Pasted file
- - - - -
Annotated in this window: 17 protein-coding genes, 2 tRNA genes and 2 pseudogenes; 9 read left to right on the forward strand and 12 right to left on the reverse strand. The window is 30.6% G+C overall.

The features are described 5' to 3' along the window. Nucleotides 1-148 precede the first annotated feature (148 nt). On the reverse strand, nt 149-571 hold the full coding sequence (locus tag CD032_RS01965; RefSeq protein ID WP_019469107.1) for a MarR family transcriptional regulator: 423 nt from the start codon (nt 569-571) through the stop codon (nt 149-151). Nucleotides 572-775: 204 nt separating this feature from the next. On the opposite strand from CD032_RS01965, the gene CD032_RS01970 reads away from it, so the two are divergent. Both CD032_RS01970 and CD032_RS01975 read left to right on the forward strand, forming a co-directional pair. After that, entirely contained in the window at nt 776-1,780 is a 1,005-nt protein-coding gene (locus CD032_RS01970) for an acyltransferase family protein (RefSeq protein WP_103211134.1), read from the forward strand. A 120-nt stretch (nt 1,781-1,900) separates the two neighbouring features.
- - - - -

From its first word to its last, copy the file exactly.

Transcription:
Annotated in this window: 17 protein-coding genes, 2 tRNA genes and 2 pseudogenes; 9 read left to right on the forward strand and 12 right to left on the reverse strand. The window is 30.6% G+C overall.

The features are described 5' to 3' along the window. Nucleotides 1-148 precede the first annotated feature (148 nt). On the reverse strand, nt 149-571 hold the full coding sequence (locus tag CD032_RS01965; RefSeq protein ID WP_019469107.1) for a MarR family transcriptional regulator: 423 nt from the start codon (nt 569-571) through the stop codon (nt 149-151). Nucleotides 572-775: 204 nt separating this feature from the next. On the opposite strand from CD032_RS01965, the gene CD032_RS01970 reads away from it, so the two are divergent. Both CD032_RS01970 and CD032_RS01975 read left to right on the forward strand, forming a co-directional pair. After that, entirely contained in the window at nt 776-1,780 is a 1,005-nt protein-coding gene (locus CD032_RS01970) for an acyltransferase family protein (RefSeq protein WP_103211134.1), read from the forward strand. A 120-nt stretch (nt 1,781-1,900) separates the two neighbouring features.